There is a paucity of longitudinal research investigating fitness and cognitive performance in people with schizophrenia. This study examined the prospective associations of physical fitness and cognitive performance among inpatients with schizophrenia. A prospective cohort study over two years was undertaken in 190 inpatients with schizophrenia. Four domains of physical fitness (body composition, muscle endurance, flexibility, and cardiovascular fitness) were measured at baseline in addition to the cognitive domains of attention, hand dexterity and working memory. At baseline, compared to general population normative data, more than one third of the sample had poor cardiovascular fitness, and over half were overweight/obese, had poor muscular fitness and poor flexibility. In the schizophrenia sample, better cardiovascular fitness at baseline was significantly associated with better attention, dexterity, and memory. However, the relationships dissipated after adjusting for baseline cognitive scores. In the final models, aside from baseline cognitive scores, only illness duration was significantly associated with dexterity, and smoking status and duration of hospitilization were associated with working memory. Our data suggest that in a cohort of people with established schizophrenia who already had evidence of cognitive dysfunction, better physical fitness was not associated with improved cognitive performance over two years.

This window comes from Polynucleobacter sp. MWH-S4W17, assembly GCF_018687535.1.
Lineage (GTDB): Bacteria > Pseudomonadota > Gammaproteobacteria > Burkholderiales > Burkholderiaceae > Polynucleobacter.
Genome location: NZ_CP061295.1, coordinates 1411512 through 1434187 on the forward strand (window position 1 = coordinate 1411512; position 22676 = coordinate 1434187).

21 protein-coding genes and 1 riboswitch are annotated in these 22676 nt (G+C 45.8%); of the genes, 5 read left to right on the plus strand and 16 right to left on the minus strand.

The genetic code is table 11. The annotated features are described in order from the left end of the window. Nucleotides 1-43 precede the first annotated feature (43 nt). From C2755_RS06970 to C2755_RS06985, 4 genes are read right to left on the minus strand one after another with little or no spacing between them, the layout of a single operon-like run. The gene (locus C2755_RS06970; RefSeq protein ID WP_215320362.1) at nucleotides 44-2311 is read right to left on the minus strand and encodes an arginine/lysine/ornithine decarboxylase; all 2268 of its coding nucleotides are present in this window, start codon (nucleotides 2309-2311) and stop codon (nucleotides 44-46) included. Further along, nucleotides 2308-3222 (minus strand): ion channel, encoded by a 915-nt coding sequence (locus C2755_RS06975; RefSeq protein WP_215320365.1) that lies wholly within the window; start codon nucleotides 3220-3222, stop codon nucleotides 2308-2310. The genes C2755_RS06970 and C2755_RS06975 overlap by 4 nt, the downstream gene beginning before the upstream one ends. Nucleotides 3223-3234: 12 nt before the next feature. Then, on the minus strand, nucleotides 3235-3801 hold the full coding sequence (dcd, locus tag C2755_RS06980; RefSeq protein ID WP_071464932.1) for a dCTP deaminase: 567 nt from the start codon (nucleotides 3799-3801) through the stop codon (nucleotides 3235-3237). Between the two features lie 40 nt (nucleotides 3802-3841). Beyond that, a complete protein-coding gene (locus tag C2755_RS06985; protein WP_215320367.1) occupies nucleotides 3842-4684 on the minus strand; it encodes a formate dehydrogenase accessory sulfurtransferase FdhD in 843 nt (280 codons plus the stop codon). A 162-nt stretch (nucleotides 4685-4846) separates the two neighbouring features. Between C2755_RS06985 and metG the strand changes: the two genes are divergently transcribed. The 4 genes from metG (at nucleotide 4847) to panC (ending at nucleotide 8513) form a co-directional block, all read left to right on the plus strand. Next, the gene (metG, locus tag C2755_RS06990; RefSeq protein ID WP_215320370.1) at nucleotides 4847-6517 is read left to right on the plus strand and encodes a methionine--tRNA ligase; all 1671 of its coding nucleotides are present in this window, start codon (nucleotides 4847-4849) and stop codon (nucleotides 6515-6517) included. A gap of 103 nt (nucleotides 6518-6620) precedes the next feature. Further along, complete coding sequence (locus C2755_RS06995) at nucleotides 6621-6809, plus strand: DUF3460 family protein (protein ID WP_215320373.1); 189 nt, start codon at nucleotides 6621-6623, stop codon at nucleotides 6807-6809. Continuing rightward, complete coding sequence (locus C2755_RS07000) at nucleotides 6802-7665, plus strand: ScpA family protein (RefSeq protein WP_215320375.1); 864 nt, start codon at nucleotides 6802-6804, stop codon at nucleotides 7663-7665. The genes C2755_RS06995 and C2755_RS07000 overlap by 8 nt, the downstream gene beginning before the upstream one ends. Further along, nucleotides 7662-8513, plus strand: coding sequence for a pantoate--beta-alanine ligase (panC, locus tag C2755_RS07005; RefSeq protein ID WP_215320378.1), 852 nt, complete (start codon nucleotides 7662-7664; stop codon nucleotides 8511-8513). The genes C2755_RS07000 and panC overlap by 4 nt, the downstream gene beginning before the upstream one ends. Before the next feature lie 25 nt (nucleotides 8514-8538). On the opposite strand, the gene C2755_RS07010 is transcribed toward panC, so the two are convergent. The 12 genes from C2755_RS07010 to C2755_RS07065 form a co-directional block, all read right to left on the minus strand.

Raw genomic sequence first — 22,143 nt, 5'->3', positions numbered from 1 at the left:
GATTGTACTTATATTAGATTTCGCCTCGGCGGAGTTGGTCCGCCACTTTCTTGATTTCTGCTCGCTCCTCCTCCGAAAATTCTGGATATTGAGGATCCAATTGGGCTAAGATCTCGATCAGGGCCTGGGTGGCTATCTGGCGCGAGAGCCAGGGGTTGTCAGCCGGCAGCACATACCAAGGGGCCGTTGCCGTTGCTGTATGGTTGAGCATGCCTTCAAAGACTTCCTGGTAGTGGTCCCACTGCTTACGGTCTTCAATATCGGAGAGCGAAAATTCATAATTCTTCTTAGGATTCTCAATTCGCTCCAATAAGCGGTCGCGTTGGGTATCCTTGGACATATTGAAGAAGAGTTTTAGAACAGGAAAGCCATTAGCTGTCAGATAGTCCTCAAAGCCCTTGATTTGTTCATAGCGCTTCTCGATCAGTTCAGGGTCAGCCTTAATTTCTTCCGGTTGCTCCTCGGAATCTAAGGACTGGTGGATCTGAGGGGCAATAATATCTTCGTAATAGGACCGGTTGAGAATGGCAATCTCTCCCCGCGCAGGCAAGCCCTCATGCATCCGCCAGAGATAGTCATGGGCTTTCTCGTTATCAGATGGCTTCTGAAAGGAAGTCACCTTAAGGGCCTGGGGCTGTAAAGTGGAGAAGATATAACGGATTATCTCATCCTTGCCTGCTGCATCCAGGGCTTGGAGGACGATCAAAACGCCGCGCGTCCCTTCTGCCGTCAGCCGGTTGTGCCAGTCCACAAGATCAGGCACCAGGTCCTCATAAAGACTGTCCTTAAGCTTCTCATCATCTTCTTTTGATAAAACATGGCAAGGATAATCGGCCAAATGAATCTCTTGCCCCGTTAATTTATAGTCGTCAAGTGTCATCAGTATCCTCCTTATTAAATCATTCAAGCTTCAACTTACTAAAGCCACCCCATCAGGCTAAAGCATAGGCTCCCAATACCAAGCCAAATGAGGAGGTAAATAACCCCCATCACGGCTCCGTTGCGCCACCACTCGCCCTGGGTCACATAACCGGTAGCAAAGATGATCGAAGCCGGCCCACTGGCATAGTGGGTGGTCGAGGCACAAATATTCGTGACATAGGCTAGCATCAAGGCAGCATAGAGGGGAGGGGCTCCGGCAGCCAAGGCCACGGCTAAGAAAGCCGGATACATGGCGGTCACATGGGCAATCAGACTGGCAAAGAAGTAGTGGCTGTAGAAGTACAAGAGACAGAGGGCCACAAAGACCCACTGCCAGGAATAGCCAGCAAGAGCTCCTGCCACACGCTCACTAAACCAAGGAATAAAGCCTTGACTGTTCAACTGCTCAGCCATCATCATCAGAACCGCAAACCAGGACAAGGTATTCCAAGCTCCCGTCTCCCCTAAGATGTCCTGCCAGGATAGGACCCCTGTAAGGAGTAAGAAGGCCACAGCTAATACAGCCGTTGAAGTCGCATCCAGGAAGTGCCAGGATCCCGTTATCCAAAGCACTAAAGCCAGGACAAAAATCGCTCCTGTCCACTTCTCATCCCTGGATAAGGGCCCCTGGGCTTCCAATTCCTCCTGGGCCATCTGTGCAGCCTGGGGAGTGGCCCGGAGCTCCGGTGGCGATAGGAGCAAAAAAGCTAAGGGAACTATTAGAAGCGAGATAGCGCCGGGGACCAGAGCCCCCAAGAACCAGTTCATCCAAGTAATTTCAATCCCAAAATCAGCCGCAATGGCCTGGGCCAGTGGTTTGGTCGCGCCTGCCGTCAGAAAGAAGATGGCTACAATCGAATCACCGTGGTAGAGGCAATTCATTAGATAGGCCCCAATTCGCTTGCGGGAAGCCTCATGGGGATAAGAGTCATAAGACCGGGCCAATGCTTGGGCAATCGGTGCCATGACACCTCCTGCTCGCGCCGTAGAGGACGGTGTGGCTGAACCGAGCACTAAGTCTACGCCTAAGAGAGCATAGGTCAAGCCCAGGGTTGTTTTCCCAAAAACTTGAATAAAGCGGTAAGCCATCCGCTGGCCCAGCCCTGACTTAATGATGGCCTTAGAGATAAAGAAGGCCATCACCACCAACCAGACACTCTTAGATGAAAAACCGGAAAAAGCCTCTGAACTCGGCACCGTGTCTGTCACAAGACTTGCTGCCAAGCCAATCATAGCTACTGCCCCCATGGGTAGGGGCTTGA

Keywords: Cognition; Exercise; Fitness; Physical activity; Psychiatric disorder; Recovery.
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